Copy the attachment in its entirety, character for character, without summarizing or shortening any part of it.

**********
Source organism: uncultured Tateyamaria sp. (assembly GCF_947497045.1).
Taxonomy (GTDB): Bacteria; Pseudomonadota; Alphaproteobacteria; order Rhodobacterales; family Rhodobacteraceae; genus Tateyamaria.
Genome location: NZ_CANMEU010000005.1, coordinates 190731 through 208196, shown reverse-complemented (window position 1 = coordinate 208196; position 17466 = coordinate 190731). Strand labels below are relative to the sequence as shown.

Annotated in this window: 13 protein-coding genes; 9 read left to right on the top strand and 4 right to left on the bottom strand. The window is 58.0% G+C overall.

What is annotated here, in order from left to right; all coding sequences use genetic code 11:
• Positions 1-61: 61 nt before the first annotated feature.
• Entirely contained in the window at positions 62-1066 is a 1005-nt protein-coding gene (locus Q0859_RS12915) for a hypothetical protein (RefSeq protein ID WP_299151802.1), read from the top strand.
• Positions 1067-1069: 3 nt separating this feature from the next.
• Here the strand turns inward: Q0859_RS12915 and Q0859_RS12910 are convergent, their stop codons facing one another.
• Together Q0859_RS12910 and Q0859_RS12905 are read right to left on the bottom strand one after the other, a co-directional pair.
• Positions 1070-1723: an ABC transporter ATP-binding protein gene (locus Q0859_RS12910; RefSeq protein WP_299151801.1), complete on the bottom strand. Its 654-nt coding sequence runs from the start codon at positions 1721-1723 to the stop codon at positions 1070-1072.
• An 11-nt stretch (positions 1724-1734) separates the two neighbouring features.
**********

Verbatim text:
Source organism: uncultured Tateyamaria sp. (assembly GCF_947497045.1).
Taxonomy (GTDB): Bacteria; Pseudomonadota; Alphaproteobacteria; order Rhodobacterales; family Rhodobacteraceae; genus Tateyamaria.
Genome location: NZ_CANMEU010000005.1, coordinates 190731 through 208196, shown reverse-complemented (window position 1 = coordinate 208196; position 17466 = coordinate 190731). Strand labels below are relative to the sequence as shown.

Annotated in this window: 13 protein-coding genes; 9 read left to right on the top strand and 4 right to left on the bottom strand. The window is 58.0% G+C overall.

What is annotated here, in order from left to right; all coding sequences use genetic code 11:
• Positions 1-61: 61 nt before the first annotated feature.
• Entirely contained in the window at positions 62-1066 is a 1005-nt protein-coding gene (locus Q0859_RS12915) for a hypothetical protein (RefSeq protein ID WP_299151802.1), read from the top strand.
• Positions 1067-1069: 3 nt separating this feature from the next.
• Here the strand turns inward: Q0859_RS12915 and Q0859_RS12910 are convergent, their stop codons facing one another.
• Together Q0859_RS12910 and Q0859_RS12905 are read right to left on the bottom strand one after the other, a co-directional pair.
• Positions 1070-1723: an ABC transporter ATP-binding protein gene (locus Q0859_RS12910; RefSeq protein WP_299151801.1), complete on the bottom strand. Its 654-nt coding sequence runs from the start codon at positions 1721-1723 to the stop codon at positions 1070-1072.
• An 11-nt stretch (positions 1724-1734) separates the two neighbouring features.